Strange problem with agarose gel electrophoresis

Joseph C. Bagshaw jbagshaw at wpi.edu
Wed Apr 25 09:54:12 EST 2001


The use of red and black to desginate the anode and cathode, respectively,
goes back much further than the advent of kits with multi-colored caps.
It is the standard convention for all electrical devices that input or
output direct current.  I have never seen any part of an electrophesis
apparatus, from power supply to box, that was not so coded.

In my _undergraduate_ course on Recombinant DNA Techniques and
Applications, I remind my students that DNA is highly negatively charged
because of the phosphate groups.  I teach them that because the charge
density on all DNA molecules is the same, all will migrate together in a
DC field in the absence of friction.  I teach them that the agarose gel
enables fractionation by creating frictional resistance, and that the
DNA fragments will always migrate toward the anode.  Finally, I teach them
a simple phrase: "Run to the red".  If they remember that, they will never
commit retrophoresis.

 ********************  HAVE GENES, WILL TRAVEL  ********************
Joe Bagshaw, Worcester Polytechnic Institute
jbagshaw at wpi.edu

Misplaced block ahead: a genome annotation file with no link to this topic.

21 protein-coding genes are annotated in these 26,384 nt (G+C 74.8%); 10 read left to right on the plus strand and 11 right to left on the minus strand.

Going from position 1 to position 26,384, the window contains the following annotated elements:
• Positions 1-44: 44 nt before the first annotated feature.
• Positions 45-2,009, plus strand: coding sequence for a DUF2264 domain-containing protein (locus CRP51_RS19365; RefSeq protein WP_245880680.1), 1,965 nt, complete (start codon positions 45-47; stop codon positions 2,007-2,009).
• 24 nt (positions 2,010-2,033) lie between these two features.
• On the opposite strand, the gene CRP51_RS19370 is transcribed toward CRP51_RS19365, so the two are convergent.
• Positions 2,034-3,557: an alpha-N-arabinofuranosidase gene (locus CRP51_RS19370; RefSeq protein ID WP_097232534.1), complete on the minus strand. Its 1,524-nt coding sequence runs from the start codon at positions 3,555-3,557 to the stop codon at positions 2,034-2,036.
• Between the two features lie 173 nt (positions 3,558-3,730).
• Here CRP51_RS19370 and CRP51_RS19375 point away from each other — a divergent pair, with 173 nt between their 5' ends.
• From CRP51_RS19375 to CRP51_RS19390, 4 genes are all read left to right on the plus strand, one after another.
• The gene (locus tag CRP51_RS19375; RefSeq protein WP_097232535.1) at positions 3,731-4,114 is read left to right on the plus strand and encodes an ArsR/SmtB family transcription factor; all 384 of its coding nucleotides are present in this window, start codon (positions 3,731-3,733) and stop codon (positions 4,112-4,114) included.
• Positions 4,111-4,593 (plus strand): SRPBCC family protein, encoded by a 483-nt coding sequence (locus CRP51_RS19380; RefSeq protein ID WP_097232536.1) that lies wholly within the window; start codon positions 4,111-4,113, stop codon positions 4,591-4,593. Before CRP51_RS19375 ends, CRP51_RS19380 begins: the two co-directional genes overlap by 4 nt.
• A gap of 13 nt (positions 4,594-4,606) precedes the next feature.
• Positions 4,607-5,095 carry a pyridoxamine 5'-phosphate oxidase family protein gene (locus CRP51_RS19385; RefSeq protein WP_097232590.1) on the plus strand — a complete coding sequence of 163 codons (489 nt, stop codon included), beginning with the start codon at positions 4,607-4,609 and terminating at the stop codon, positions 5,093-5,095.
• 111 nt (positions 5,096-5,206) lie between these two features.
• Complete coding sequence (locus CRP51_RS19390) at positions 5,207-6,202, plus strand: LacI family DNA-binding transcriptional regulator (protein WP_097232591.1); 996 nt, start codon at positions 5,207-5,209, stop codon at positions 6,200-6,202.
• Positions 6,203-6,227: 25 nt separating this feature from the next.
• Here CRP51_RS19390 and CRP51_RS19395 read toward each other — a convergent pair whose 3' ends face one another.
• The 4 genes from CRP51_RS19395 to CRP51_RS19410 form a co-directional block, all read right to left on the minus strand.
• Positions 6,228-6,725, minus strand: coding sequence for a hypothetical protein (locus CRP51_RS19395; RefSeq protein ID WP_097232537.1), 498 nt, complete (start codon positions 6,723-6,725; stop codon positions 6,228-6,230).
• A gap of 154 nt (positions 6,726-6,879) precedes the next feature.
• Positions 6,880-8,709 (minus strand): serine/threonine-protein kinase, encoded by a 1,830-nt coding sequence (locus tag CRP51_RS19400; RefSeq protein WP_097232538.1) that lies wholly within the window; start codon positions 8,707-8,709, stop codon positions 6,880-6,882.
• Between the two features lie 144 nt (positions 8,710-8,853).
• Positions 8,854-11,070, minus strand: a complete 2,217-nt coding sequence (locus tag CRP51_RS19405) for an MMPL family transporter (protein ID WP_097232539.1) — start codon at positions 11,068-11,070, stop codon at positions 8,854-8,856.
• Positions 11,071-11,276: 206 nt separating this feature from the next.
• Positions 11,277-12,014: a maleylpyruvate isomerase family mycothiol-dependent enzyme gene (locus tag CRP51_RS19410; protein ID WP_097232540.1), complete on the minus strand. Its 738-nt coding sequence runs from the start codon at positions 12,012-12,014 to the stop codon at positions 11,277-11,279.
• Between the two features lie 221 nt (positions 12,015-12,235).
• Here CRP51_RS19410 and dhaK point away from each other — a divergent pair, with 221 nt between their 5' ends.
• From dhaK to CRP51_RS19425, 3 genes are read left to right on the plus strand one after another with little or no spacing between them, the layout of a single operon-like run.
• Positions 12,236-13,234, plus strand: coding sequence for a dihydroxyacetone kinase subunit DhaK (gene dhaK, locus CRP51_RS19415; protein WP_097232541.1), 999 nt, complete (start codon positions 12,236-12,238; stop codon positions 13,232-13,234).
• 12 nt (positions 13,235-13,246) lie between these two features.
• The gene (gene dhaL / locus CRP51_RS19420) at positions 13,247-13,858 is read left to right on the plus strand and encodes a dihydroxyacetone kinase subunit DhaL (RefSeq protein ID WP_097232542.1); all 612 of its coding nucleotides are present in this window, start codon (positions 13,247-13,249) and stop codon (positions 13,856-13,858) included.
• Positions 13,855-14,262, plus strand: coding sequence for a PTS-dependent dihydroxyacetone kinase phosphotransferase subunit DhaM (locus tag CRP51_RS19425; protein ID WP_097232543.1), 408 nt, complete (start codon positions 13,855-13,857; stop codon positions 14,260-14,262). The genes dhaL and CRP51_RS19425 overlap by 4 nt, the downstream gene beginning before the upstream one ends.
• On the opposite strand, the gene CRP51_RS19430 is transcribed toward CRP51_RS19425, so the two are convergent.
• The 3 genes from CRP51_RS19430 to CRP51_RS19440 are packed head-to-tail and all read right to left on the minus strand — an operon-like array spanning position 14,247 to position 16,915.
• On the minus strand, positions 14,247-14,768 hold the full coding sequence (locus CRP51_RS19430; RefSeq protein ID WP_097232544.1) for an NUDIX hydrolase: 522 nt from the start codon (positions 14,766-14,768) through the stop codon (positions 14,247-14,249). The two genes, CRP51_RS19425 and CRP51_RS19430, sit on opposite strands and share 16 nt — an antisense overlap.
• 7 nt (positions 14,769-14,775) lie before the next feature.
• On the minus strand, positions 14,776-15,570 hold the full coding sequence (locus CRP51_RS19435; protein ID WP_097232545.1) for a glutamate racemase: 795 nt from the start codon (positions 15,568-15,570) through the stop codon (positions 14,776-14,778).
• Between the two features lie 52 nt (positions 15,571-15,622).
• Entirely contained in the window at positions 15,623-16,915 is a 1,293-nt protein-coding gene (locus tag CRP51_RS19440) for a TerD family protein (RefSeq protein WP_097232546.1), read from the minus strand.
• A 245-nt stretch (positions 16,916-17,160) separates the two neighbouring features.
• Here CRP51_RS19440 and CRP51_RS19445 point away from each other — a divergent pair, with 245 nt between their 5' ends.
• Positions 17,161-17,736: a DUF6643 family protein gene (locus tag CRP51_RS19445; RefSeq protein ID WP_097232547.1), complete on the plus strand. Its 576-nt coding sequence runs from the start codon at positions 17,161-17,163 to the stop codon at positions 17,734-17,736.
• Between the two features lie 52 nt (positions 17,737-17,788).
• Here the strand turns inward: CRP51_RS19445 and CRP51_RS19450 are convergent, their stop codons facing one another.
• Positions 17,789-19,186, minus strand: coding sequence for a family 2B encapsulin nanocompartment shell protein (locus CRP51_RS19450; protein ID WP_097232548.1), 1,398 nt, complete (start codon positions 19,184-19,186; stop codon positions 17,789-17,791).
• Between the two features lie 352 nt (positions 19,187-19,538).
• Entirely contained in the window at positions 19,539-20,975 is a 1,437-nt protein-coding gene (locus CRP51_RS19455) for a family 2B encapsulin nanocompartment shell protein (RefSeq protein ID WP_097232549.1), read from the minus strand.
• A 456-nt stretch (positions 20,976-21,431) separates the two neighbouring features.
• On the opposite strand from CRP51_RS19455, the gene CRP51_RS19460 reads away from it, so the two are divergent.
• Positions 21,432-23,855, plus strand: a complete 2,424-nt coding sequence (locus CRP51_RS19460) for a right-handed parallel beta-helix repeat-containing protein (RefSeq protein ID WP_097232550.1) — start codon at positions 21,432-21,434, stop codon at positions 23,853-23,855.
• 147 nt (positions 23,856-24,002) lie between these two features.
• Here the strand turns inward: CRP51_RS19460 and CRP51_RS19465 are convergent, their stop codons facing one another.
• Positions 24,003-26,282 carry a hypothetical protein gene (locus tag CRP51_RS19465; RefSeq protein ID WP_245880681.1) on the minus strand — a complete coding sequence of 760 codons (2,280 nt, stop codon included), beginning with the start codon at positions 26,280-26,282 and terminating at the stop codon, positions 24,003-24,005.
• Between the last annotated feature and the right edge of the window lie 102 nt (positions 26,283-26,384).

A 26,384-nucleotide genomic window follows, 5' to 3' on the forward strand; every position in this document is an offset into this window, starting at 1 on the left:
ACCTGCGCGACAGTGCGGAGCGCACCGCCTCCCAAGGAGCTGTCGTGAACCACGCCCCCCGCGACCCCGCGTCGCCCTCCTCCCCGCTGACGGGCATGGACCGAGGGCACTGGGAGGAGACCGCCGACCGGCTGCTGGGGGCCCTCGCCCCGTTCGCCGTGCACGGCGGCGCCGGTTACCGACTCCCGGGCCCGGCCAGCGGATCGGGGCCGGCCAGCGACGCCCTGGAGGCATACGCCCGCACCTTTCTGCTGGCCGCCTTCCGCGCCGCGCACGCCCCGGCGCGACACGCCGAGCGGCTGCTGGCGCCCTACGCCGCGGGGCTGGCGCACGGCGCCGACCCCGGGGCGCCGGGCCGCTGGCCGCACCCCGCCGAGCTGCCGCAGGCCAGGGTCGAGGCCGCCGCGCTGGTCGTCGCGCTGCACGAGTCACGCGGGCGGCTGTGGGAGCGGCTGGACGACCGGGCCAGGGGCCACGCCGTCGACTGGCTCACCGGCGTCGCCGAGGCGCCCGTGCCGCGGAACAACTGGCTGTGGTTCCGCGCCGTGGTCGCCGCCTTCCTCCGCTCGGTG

Roadkill on the information superhighway.

On 22 Apr 2001, Dr. Hiranya S. Roychowdhury wrote:

> Hehe, Nick, I am glad that at least some us of still get the humor.
> But, seriously, the geometric-dependency among workers are not unique to
> any particular geographic location. Then there are those who are
> color-bound (as in "red capped", "blue capped", "yello capped", etc.) and
> the kit-makers have made it a point to drive these color-codedness of
> reactants to the hilt. So, it is hardly a surprise when the anodes and
> cathodes get referred to as Red and black. It is also not unexpected that
> people would mistake humor for genuine ignorance, and that also,
> alarmingly, shows the level of expectation in the community.
>
> Hiranya.
>
>
> At 12:40 AM 4/22/01 GMT, Nick Theodorakis wrote:
> >In <3.0.6.32.20010421091322.007d3630 at cnmailsvr.nmsu.edu>, Dr. Hiranya S.
> >Roychowdhury wrote:
> >
> >[...]
> >
> >Believe it or not, Hiranya, there are some people who are incapable of
> >processing sarcasm or irony, and might have misunderstood you post! ;-P
> >
> >But I am reminded of another story. An un-named postdoc once or twice ran her
> >western blot backwards; she explained that in her grad. lab, the
> apparattus was
> >set up to run "left to right" (or right to left, whatever) and she had
> >remembered the geometric arrangement of the transfer apparattus rather
> than the
> >physical principles involved.
> >
> >Nick
> >
> >--
> >Nick Theodorakis
> >nicholas_theodorakis at urmc.rochester.edu
> >"Never, ever, shake a postdoc. Never."
> >
> >
> Dr. Hiranya Sankar Roychowdhury
> College Asst. Prof.
> Molecular Biology,
> Dept. of Chemistry & Biochemistry
> Box 30001 - 3MLS
> New Mexico State University
> Las Cruces, NM 88003
>
> Lab: (505) 646 4722
> Office: (505) 646 8256
> hroychow at nmsu.edu
>
> ---
>




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